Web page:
EXCLUSIVE: Jersey Shore beach town racing to find fix for rising sea levels, nuisance flooding 

BEACH HAVEN, NJ —In the picturesque shore town of Beach Haven, New Jersey, its biggest asset is also its biggest problem. Rising sea levels are causing a significant amount of nuisance flooding, forcing residents to adapt and town leaders to find a solution.

"Our life is run by the tides, the moon cycle and the storms," said Jaime Baumiller, who lives in Beach Haven year-round with her family.

Baumiller keeps a tide chart on their refrigerator and references it every day to know if flooded streets will prevent her from getting off the island to her job.

"We have to plan our lives based on the weather of the tides," said Baumiller. "If you live here, you have to do that."

She's not the only one impacted.

"People kayak down the road," said Judy Miller, the office manager of Buckalew's Restaurant in Beach Haven, who helped see the restaurant through Hurricane Sandy. "They take their kayaks and that's how they get around."

Rising sea levels are putting the island's future in jeopardy.

"Seventh Avenue, right in front of Fantasy Island, gets water almost daily whether it rains or not," said Miller.

Some don't know if their homes have a future.

"I really am fearful that in the next 50 years from now, there may not be an island here," said Beach Haven Mayor Nancy Davis. "It's possible."

According to a new report from the Union of Concerned Scientists, by 2030, rising sea levels will jeopardize $1.5 billion worth of real estate in the Beach Haven area. By 2045, more than half of the town's homes are at risk of becoming chronically inundated by floodwaters.

Several real estate agencies on Long Beach Island told PIX 11 that what they are seeing contradicts the scientists' data. They said home prices are rising, demand is steady and homes are going quickly off the market.

Real estate prices have historically been lower on the bay-side of Long Beach Island, where it's now normal to see flooded streets on sunny days.

"Once the tide gets one foot above normal, what you do is, you have water coming out of the storm drains on the bay and flooding the streets," said Beach Haven Councilmember Don Kakstis, who is leading the charge to find a solution to the flooding crisis.

The Army Corps of Engineers is currently conducting a storm risk management study along the Jersey Shore, but it is not scheduled to be complete until 2026.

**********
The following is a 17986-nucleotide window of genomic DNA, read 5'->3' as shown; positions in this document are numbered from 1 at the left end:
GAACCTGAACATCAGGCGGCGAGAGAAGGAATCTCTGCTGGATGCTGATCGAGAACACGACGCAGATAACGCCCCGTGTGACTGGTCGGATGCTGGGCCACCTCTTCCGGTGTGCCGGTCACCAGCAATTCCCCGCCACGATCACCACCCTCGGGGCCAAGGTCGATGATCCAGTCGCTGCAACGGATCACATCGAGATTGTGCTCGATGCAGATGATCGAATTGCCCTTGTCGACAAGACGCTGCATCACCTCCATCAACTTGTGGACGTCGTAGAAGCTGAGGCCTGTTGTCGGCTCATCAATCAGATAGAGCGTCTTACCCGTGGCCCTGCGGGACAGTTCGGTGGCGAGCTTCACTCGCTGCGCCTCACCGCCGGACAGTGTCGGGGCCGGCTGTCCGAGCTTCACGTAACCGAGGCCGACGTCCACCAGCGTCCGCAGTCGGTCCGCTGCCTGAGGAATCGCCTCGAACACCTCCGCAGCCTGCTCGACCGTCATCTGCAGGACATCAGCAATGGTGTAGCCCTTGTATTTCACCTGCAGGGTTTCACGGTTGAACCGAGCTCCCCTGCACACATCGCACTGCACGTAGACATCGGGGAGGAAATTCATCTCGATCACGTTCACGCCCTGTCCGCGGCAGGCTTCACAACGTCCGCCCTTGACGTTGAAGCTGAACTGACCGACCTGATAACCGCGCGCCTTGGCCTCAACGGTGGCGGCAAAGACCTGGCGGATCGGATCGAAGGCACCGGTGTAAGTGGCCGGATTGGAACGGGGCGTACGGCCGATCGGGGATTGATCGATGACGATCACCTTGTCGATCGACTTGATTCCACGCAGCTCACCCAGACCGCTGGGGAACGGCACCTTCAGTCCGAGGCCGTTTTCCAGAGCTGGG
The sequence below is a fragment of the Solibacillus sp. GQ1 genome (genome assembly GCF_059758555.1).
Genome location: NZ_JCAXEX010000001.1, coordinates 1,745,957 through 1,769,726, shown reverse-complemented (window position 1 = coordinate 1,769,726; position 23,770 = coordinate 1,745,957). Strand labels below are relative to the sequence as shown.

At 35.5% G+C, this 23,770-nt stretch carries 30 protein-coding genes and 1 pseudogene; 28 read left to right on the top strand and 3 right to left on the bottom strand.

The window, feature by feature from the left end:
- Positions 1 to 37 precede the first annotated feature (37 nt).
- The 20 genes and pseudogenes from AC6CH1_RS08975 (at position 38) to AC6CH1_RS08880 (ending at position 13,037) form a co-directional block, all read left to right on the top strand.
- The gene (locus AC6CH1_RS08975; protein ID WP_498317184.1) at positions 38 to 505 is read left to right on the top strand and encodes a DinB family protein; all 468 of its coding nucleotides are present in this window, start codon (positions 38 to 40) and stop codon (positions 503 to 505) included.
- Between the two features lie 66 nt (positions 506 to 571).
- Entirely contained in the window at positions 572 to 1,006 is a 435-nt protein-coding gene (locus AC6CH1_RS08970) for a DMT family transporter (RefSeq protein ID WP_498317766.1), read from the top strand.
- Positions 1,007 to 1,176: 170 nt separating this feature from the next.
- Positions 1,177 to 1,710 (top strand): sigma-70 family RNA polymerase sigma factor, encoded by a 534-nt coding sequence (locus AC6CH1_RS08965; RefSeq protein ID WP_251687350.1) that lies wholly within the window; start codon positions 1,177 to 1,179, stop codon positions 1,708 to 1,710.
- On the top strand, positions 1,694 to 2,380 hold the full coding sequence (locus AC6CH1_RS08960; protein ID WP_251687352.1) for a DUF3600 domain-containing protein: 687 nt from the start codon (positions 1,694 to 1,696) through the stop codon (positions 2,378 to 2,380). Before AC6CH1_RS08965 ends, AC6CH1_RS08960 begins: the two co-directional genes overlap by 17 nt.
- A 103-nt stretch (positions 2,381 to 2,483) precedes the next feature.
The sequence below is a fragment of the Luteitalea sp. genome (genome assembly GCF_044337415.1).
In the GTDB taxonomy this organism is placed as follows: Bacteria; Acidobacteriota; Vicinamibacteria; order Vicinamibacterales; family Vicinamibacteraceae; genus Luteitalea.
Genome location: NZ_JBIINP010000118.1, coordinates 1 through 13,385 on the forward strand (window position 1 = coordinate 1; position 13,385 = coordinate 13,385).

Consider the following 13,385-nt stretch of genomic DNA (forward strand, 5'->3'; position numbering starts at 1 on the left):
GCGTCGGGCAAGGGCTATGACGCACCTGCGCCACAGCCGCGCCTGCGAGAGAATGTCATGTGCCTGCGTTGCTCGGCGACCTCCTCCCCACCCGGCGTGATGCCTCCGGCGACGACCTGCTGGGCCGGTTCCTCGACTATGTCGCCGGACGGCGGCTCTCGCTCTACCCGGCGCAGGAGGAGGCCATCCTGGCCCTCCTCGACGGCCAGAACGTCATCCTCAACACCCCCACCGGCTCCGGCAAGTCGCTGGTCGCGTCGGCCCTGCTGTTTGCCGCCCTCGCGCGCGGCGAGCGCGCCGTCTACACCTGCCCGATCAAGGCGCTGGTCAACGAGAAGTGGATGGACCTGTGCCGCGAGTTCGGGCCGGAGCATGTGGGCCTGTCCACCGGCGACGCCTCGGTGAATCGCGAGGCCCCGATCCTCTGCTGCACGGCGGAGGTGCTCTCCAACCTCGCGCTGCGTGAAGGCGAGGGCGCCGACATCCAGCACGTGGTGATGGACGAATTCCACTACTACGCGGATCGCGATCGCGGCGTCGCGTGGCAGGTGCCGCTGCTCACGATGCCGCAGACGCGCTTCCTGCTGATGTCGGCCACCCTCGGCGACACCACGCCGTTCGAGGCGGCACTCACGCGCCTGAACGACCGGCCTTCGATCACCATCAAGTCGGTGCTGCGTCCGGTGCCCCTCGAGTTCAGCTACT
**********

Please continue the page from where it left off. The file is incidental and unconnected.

In the meantime, Beach Haven is investing $3 million into pumping stations that will direct water back into the bay before it can flood the streets.

"Those pumping stations will pump between 2,000 and 4,000 gallons [of water] a minute back into the bay," explained Kakstis.

The pumping stations will help, until the water goes over the bulkheads, which happens several times every year. In those instances, residents are at the mercy of mother nature.

Businesses have barriers ready to go. This is something they've never had before.

Unlike homes, which are often raised, businesses have to ride out bad weather from ground level.

According to the Union of Concerned Scientists, New Jersey has the most commercial properties in the nation at risk of chronic flooding in 2045.

"Everyone has emergency management plans in place for businesses, you have to," said Miller.

According to Rutgers University, sea level is rising faster along the Jersey Shore than the global average. In the 20th century, it rose 16 inches. Scientists think it's the fastest rate in the last four centuries.

Residents and local leaders have theories as to why this has all happened.

"The police have said that before [Hurricane] Sandy, they rarely ever closed the boulevard," said Davis. "Since Sandy, they've closed it 40 times."

Baumiller blames overdevelopment.

"We keep building on top of each other, and then we tear down and then we build higher and bigger," said Baumiller.

But some are considering other causes.

"I think it's global warming," said Kakstis. "No doubt about it in my mind."

Leaders are also trying to revive barrier islands and create more living shorelines with oysters, clams and mussels that will absorb water.